Being A Bridesmaid – What You Need to Know | by Randi Fracassi
Being a bridesmaid (or bride’s man!) is exciting, and an honor. The bride picked you–whether you are a family member or one of her closest friends, you get the privilege of standing beside her and her honey on their wedding day to help celebrate their marriage.
It’s easy to say “Yes! Of Course!” right off the bat upon being asked or proposed to. But, before you heartily accept the position, there are quite a few obligations and things to talk about to make sure you’re on the same page as the bride.
Let’s talk about the most important things to think about before and after you give the bride that “Hellz, yeah!”
As a bridesmaid, there are numerous events and invitations you’ll have to respond to–and that’s not including the showers and a rehearsal. More often than not, the bride is going to ask you for your advice on all kinds of things. She’s going to ask for your thoughts regarding everything from decor to colors, fabrics, and hairstyles. You may even get recruited for crafting help!
Although these things may or may not be of an interest to you, there’s a general expectation that because the bride reached out to you and values your opinion, you should take the time to respond and participate.
Outside of the time assisting with planning, there is an unspoken expectation to attend any and all wedding events. The bachelorette party, bridal shower, rehearsal and rehearsal dinner are certainly mandatory. You may also be asked to attend trips for dress appointments, or send photos or video of dresses tried on.
Carving out the time in your schedule to attend events, or letting the bride or hostesses know of your inability to attend in a timely manner is not only considerate, but a must. This will prevent hurt feelings and preserve your relationship with the bride.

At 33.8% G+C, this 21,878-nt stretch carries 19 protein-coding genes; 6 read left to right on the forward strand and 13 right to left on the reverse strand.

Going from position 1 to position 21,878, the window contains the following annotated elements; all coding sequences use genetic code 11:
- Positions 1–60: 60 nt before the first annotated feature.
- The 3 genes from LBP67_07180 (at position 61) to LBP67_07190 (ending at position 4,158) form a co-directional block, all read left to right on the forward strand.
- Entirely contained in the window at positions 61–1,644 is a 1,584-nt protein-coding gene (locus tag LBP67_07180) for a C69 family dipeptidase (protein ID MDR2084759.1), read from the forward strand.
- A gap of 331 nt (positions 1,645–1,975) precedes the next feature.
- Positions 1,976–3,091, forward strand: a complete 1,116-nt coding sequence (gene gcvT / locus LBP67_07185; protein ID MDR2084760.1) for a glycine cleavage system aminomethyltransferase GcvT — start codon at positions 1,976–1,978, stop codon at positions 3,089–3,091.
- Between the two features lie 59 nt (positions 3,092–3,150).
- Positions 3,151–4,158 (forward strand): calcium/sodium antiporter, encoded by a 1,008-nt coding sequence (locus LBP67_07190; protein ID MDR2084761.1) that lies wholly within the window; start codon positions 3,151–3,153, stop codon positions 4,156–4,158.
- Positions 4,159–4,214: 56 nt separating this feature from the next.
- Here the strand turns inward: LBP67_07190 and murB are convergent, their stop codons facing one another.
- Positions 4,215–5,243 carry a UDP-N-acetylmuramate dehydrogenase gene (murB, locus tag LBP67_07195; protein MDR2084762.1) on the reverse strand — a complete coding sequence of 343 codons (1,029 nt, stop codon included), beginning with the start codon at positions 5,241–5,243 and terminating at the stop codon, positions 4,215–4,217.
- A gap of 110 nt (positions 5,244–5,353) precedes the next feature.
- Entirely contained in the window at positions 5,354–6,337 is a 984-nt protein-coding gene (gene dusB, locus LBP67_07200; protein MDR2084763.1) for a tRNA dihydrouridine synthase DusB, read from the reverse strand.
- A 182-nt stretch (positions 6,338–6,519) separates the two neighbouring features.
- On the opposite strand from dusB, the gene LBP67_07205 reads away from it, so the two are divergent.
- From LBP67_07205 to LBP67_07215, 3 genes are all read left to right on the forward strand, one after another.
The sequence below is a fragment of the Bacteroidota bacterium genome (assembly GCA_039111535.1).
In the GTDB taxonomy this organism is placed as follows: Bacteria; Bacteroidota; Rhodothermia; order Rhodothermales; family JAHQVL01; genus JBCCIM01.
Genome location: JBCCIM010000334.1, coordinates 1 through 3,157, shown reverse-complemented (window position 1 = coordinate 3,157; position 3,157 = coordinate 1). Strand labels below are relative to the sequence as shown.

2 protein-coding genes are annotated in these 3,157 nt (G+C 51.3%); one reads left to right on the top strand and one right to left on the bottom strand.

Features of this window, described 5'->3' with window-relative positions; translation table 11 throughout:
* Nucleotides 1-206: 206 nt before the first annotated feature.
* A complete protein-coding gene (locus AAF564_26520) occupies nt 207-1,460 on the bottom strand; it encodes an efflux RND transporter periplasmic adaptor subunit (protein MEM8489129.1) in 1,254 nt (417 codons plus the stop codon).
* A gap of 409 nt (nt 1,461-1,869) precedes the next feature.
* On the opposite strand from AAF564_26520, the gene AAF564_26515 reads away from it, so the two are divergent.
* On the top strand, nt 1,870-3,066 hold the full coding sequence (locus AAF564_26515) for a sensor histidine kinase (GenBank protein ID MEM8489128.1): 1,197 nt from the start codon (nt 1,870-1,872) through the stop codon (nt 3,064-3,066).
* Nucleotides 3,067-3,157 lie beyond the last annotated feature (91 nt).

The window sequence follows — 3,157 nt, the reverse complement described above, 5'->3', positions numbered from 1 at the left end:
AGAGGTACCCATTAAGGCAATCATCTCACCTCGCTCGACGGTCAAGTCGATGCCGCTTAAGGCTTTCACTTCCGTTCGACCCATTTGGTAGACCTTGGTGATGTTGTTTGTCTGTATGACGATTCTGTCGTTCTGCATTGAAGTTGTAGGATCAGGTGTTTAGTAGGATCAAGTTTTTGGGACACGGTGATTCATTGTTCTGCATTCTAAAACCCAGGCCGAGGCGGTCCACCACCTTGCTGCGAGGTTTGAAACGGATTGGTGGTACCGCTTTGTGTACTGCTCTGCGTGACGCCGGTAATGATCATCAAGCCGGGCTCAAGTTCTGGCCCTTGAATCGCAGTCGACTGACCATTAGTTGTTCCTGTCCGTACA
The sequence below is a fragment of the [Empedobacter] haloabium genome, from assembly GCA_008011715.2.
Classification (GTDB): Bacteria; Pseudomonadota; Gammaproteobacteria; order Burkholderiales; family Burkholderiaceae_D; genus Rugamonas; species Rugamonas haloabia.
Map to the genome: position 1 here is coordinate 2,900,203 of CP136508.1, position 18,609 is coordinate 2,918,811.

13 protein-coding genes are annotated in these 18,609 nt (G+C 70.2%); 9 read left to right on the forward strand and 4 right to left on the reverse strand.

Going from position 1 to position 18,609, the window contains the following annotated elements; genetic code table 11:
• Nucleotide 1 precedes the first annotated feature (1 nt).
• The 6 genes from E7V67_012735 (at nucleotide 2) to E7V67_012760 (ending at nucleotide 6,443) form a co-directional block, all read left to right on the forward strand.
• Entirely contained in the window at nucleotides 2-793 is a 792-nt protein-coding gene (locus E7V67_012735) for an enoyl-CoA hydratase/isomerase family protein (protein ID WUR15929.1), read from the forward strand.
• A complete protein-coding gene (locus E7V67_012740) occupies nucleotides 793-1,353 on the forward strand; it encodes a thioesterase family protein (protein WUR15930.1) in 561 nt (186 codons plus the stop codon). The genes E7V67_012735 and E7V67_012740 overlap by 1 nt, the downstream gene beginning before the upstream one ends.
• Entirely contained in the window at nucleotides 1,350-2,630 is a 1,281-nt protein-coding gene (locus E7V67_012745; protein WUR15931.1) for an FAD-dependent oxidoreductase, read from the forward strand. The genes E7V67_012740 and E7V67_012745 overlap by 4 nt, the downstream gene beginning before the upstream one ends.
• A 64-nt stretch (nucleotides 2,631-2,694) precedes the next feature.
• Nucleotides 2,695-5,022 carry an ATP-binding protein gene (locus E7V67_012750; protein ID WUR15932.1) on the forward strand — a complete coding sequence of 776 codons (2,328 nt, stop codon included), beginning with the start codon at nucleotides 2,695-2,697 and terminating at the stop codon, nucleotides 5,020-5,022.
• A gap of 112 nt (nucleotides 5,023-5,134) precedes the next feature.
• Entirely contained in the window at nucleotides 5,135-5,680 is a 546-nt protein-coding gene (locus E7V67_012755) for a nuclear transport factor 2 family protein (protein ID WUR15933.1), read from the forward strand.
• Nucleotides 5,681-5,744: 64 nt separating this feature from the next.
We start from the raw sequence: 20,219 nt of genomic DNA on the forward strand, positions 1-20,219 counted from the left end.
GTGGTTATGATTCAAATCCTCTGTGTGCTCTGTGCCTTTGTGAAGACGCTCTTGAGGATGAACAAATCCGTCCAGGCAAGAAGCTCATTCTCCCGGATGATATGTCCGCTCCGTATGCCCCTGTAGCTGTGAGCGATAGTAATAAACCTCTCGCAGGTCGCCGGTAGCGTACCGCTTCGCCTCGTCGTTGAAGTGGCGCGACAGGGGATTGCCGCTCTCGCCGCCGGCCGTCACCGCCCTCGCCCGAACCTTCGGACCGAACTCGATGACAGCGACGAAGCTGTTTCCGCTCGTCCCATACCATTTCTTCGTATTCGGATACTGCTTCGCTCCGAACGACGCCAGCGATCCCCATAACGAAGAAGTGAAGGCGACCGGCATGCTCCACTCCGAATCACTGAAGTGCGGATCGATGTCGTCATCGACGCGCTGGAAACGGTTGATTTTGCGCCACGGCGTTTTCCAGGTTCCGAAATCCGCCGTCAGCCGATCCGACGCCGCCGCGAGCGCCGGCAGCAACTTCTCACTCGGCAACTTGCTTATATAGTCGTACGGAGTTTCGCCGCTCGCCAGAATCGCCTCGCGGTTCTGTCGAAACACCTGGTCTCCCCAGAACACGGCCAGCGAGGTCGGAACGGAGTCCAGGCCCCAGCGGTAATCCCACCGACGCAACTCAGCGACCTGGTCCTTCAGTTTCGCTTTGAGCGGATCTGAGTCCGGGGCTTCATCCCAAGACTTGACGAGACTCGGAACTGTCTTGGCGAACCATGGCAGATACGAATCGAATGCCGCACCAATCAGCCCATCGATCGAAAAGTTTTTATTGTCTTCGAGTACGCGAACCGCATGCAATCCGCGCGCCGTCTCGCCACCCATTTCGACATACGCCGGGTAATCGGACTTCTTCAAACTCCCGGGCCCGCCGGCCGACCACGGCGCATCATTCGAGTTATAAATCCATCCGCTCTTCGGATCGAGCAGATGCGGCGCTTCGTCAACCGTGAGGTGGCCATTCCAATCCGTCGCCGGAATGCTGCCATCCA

THE DRESS, AND HOW YOU LOOK
Speaking of apparel…
With the trend of having bridesmaids pick their own (on-theme) dresses, you have a relatively good chance of ensuring that you get to wear a flattering dress (or not-a-dress!). However, the bride DOES get the final say on what you wear and how you are presented, as you will be heavily photographed on the wedding day.
That said, talk over the details of your appearance with the bride beforehand. Let her know your comfort level, and what would be ideal for you. Examples would be preferring to wear a complimentary pant suit, rather than a dress. Or perhaps having your tattoos exposed, rather than covered in makeup.
While most friends are understanding and may predict these needs or requests before they ask you, remain cautious and follow the adage, “Expect the worst, hope for the best.”
According to sources like Weddington Way and Bustle, the average cost of being a bridesmaid today is between $1,000 and $1,500. Not all brides will insist on a financial commitment that large, of course. But, when you break it down to an average of:
- $250 for a dress
- $100 for a (wrapped) shower gift
- $100+ to go towards the bachelorette party
- $300 for traveling
- $150 for hair and makeup
…the expenses can add up quickly.
If you struggle with procuring funds, be honest and up front with the bride about it before you accept the offer of being a bridesmaid. It’s awkward having the money conversation, but being genuine with your friend from the outset about what you would be able to commit to the day will go a long way in avoiding or preventing hurt feelings.
Whether or not money is a little tight for your bridesmaid budget, definitely keep track of what you’re spending throughout your bridesmaid experience. Let the bride or Maid of Honor know when things are getting a little out of hand! Don’t be discouraged from being the voice of reason in the midst of the wedding-spend craziness that can often occur. Speak up about frivolous spending, or if something seems off (as in, noticing that your contributions aren’t going to the things they were intended for).
Be understanding and open with the bride about your ability to commit to being in a member of the bridal party! Stay true to yourself throughout the process, while still being there for the bride. It’s okay to say no, and to question. But, also keep in mind that this is not your wedding, so there are some things that you will have to comply with despite your personal tastes.
Above all, expect though to have an amazing time with your soon-to-be-married bestie. Just enjoy being there by her side throughout the process!